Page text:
Archaeologists in Norway have discovered dozens of arrows—some dating back 6,000 years—melting out of a 60-acre ice patch in the county’s high mountains. This is the most arrows discovered at a single ice site in the world, and by a large margin.
In their paper published in the journal The Holocene, the group describes how they kept their research secret to avoid the possibility of others contaminating the site and what they have learned about the arrows thus far.
History Guild Members can read the full paper in the library.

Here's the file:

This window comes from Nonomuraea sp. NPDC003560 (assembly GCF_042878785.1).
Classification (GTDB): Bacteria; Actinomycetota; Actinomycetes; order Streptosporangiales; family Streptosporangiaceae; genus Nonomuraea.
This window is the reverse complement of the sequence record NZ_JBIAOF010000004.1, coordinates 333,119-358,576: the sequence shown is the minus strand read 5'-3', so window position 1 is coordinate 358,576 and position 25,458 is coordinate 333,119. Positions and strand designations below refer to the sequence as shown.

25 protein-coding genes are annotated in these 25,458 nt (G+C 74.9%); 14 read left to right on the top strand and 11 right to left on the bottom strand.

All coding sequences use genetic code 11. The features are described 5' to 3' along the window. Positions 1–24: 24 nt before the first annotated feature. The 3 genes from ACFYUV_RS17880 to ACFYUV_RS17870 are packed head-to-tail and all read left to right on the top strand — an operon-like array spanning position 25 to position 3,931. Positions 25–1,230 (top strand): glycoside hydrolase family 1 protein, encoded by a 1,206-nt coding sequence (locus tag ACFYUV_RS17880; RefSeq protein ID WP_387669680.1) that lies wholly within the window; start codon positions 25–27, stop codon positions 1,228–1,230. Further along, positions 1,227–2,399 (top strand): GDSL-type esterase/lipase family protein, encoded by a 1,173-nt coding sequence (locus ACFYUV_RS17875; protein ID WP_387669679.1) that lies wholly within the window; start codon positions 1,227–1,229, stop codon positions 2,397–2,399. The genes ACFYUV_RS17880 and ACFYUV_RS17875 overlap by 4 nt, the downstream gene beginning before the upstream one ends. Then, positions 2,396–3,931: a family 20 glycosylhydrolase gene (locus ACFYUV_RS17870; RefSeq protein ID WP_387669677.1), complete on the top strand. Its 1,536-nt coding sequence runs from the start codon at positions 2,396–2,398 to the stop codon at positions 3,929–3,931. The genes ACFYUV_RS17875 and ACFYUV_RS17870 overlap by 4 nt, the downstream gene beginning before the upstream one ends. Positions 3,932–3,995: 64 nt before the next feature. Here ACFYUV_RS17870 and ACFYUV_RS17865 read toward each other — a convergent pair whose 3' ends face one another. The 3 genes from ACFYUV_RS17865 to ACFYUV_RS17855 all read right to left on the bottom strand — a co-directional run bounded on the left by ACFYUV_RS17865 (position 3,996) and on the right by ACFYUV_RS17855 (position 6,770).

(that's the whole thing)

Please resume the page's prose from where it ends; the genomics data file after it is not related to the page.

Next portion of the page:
Lars Pilø writes on Secrets of the Ice that the changing patterns in reindeer hunting are particularly interesting in light of other findings, such as the discovery that some combs from eighth-century Denmark were made from reindeer antlers
“It supports recent ideas that long-distance trade in low cost commodities in Northern Europe started earlier than previously believed,” he writes.